Vatican bank posts healthy profits despite economic shock from pandemic
The Institute for Works of Religion, commonly known as the Vatican Bank, posted a net profit of 36.4 million euros ($ 44.1 million) in 2020, according to its annual report.
Compared to a net profit of 38 million euros ($ 46 million) the previous year, “this is a very significant result” given the low returns and high volatility in financial markets triggered by the COVID pandemic -19, wrote Cardinal Santos Abril CastellÃ³, president. of the commission of cardinals which supervises the bank.
This is also important given that the Holy See “lost much of its income from its most important contributor, the Vatican Museums, which were closed for much of the year due to the pandemic, âhe wrote.
According to the 136-page report published online on June 11, the Commission of Cardinals decided to donate 75% of the net profits, or 27.3 million euros ($ 33.1 million), to Pope Francis “or to specific entities âand allocated the other 25%, or 9.1 million euros ($ 11 million), to its reserve and increase its equity, according to the report.
Administrative costs totaled 19.3 million euros ($ 23.5 million), he added.
The institute has managed over 5 billion euros ($ 6 billion) in client assets in total and has registered nearly 15,000 clients, who continue to be rigorously vetted and must be Vatican employees or retirees. or diplomats accredited to the Holy See. Episcopal conferences, dioceses, religious orders and other official Catholic works may also have accounts.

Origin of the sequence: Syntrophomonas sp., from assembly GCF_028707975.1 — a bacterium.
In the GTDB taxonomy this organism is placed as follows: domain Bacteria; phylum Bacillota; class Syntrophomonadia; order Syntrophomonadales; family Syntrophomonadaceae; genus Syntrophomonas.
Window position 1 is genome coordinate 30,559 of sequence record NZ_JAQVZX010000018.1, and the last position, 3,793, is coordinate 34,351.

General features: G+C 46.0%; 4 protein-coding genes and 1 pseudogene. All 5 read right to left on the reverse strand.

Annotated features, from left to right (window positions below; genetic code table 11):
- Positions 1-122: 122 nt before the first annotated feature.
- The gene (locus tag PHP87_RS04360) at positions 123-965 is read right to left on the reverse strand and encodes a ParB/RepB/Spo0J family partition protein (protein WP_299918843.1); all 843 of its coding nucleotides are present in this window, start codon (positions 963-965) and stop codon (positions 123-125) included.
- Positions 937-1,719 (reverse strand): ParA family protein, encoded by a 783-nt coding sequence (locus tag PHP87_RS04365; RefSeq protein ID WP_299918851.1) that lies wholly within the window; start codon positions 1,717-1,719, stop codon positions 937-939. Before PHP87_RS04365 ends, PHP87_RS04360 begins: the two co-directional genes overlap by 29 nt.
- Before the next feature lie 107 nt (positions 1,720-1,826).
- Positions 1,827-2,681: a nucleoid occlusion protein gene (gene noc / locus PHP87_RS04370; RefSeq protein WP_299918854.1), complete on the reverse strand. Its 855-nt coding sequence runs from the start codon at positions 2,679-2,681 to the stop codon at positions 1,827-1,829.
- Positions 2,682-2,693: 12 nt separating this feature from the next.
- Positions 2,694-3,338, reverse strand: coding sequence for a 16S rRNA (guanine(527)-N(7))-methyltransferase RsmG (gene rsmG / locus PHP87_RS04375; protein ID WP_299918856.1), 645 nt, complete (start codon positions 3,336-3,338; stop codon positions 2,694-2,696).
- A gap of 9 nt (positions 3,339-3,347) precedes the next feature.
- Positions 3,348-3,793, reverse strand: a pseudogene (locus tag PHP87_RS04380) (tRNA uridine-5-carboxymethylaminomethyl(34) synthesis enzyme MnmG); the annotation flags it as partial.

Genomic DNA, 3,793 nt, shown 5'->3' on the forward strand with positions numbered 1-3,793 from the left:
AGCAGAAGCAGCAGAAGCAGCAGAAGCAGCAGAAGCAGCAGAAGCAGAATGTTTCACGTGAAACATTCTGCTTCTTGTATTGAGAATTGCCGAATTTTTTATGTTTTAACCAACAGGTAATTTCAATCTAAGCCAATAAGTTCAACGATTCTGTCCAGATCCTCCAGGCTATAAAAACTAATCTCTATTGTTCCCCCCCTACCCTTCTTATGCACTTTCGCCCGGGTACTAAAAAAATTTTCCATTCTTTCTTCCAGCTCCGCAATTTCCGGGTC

Cardinal Abril said that in 2020 the institute issued for the first time a set of internal regulations “to give practical effect to the statutes renewed in 2019, regulating in detail the powers and competences of the various governing bodies”.
âFinancial statements were published for the first time in history, ensuring visibility of the real activities of the institute and its importance for the religious works of the Holy See and of the Catholic Church in the worldâ, a- he added.
Jean-Baptiste de Franssu, chairman of the bank’s supervisory board, said throughout the pandemic that the institute “has focused on the well-being of its employees and customers, adopting all healthcare measures put in place by Vatican City State. Our offices were never completely closed, some staff working remotely and none of our staff were seriously ill. “
The report also states that the bank continues to select investments in line with Catholic ethics, such as respect for human life, creation and human dignity, as well as seeking to contribute to the “care of the common home. “, as Pope Francis puts it. environmental encyclical, “Laudato Si. ‘”
Corporate social responsibility and the role of business in creating a sustainable future, he said, are the two fundamental characteristics of choosing investments.
The institute continues to contribute to many charitable and social activities, Franssu wrote, as well as providing rents with subsidized leases to Catholic associations and institutions that cannot afford market rates, and it lends goods for free use to organizations that support vulnerable people.
The 2020 financial statements have been audited by the Mazars Group firm and have been reviewed by the Commission of Cardinals overseeing the work of the institute, according to the statement.